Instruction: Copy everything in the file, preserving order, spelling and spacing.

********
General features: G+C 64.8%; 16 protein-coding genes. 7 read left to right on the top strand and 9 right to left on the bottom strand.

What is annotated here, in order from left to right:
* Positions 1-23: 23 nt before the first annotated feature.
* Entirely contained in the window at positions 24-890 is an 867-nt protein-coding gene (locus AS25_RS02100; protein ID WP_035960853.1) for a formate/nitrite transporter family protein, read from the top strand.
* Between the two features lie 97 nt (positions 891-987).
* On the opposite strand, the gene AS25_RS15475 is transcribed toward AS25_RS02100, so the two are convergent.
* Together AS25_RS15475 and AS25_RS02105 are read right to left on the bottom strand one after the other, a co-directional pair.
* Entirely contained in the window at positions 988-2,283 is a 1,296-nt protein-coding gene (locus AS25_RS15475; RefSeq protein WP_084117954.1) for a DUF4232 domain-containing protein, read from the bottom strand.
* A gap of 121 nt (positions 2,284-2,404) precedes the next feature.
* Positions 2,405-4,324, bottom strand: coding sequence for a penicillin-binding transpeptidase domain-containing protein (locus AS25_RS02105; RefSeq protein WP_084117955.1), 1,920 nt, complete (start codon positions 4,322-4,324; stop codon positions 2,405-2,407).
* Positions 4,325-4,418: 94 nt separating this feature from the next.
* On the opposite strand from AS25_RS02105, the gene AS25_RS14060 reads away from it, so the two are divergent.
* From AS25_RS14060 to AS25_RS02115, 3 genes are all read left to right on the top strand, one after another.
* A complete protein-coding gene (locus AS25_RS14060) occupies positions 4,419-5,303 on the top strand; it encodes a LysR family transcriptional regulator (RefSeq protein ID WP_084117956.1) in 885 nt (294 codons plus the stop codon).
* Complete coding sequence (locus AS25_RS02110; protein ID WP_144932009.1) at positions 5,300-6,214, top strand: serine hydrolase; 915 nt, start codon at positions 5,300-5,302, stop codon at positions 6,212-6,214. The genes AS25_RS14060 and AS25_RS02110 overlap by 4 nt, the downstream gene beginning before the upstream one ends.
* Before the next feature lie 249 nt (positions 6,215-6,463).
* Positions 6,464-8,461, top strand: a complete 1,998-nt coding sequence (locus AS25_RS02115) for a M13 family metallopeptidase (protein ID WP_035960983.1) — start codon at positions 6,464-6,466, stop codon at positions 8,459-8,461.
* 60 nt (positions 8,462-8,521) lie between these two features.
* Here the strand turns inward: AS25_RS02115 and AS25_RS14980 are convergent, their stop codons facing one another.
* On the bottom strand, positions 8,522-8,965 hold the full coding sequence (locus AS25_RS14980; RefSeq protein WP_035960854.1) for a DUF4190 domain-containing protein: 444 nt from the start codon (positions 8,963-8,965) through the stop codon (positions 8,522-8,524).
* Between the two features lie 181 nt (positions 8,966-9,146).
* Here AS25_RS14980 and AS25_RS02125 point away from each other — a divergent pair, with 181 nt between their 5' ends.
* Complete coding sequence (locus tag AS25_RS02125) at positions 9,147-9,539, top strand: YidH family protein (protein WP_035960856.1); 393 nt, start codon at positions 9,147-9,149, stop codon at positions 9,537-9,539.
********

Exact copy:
General features: G+C 64.8%; 16 protein-coding genes. 7 read left to right on the top strand and 9 right to left on the bottom strand.

What is annotated here, in order from left to right:
* Positions 1-23: 23 nt before the first annotated feature.
* Entirely contained in the window at positions 24-890 is an 867-nt protein-coding gene (locus AS25_RS02100; protein ID WP_035960853.1) for a formate/nitrite transporter family protein, read from the top strand.
* Between the two features lie 97 nt (positions 891-987).
* On the opposite strand, the gene AS25_RS15475 is transcribed toward AS25_RS02100, so the two are convergent.
* Together AS25_RS15475 and AS25_RS02105 are read right to left on the bottom strand one after the other, a co-directional pair.
* Entirely contained in the window at positions 988-2,283 is a 1,296-nt protein-coding gene (locus AS25_RS15475; RefSeq protein WP_084117954.1) for a DUF4232 domain-containing protein, read from the bottom strand.
* A gap of 121 nt (positions 2,284-2,404) precedes the next feature.
* Positions 2,405-4,324, bottom strand: coding sequence for a penicillin-binding transpeptidase domain-containing protein (locus AS25_RS02105; RefSeq protein WP_084117955.1), 1,920 nt, complete (start codon positions 4,322-4,324; stop codon positions 2,405-2,407).
* Positions 4,325-4,418: 94 nt separating this feature from the next.
* On the opposite strand from AS25_RS02105, the gene AS25_RS14060 reads away from it, so the two are divergent.
* From AS25_RS14060 to AS25_RS02115, 3 genes are all read left to right on the top strand, one after another.
* A complete protein-coding gene (locus AS25_RS14060) occupies positions 4,419-5,303 on the top strand; it encodes a LysR family transcriptional regulator (RefSeq protein ID WP_084117956.1) in 885 nt (294 codons plus the stop codon).
* Complete coding sequence (locus AS25_RS02110; protein ID WP_144932009.1) at positions 5,300-6,214, top strand: serine hydrolase; 915 nt, start codon at positions 5,300-5,302, stop codon at positions 6,212-6,214. The genes AS25_RS14060 and AS25_RS02110 overlap by 4 nt, the downstream gene beginning before the upstream one ends.
* Before the next feature lie 249 nt (positions 6,215-6,463).
* Positions 6,464-8,461, top strand: a complete 1,998-nt coding sequence (locus AS25_RS02115) for a M13 family metallopeptidase (protein ID WP_035960983.1) — start codon at positions 6,464-6,466, stop codon at positions 8,459-8,461.
* 60 nt (positions 8,462-8,521) lie between these two features.
* Here the strand turns inward: AS25_RS02115 and AS25_RS14980 are convergent, their stop codons facing one another.
* On the bottom strand, positions 8,522-8,965 hold the full coding sequence (locus AS25_RS14980; RefSeq protein WP_035960854.1) for a DUF4190 domain-containing protein: 444 nt from the start codon (positions 8,963-8,965) through the stop codon (positions 8,522-8,524).
* Between the two features lie 181 nt (positions 8,966-9,146).
* Here AS25_RS14980 and AS25_RS02125 point away from each other — a divergent pair, with 181 nt between their 5' ends.
* Complete coding sequence (locus tag AS25_RS02125) at positions 9,147-9,539, top strand: YidH family protein (protein WP_035960856.1); 393 nt, start codon at positions 9,147-9,149, stop codon at positions 9,537-9,539.